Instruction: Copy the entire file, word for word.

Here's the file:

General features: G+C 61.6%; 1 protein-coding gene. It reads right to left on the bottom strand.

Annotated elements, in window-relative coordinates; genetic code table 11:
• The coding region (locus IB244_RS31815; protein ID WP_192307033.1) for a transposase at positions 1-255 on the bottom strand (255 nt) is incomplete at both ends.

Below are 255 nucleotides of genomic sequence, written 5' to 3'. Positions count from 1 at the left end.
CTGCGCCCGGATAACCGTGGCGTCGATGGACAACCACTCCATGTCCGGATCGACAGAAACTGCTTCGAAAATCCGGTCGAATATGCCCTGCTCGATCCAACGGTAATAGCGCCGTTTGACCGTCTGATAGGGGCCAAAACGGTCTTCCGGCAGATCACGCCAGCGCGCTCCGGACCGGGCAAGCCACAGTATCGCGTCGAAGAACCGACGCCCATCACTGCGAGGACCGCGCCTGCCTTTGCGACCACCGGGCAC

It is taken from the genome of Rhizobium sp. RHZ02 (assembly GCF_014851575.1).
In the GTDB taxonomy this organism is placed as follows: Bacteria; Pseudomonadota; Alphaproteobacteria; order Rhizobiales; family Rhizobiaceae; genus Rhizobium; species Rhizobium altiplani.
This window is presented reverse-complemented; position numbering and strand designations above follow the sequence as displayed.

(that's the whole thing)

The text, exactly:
General features: G+C 61.6%; 1 protein-coding gene. It reads right to left on the bottom strand.

Annotated elements, in window-relative coordinates; genetic code table 11:
• The coding region (locus IB244_RS31815; protein ID WP_192307033.1) for a transposase at positions 1-255 on the bottom strand (255 nt) is incomplete at both ends.

Below are 255 nucleotides of genomic sequence, written 5' to 3'. Positions count from 1 at the left end.
CTGCGCCCGGATAACCGTGGCGTCGATGGACAACCACTCCATGTCCGGATCGACAGAAACTGCTTCGAAAATCCGGTCGAATATGCCCTGCTCGATCCAACGGTAATAGCGCCGTTTGACCGTCTGATAGGGGCCAAAACGGTCTTCCGGCAGATCACGCCAGCGCGCTCCGGACCGGGCAAGCCACAGTATCGCGTCGAAGAACCGACGCCCATCACTGCGAGGACCGCGCCTGCCTTTGCGACCACCGGGCAC

It is taken from the genome of Rhizobium sp. RHZ02 (assembly GCF_014851575.1).
In the GTDB taxonomy this organism is placed as follows: Bacteria; Pseudomonadota; Alphaproteobacteria; order Rhizobiales; family Rhizobiaceae; genus Rhizobium; species Rhizobium altiplani.
This window is presented reverse-complemented; position numbering and strand designations above follow the sequence as displayed.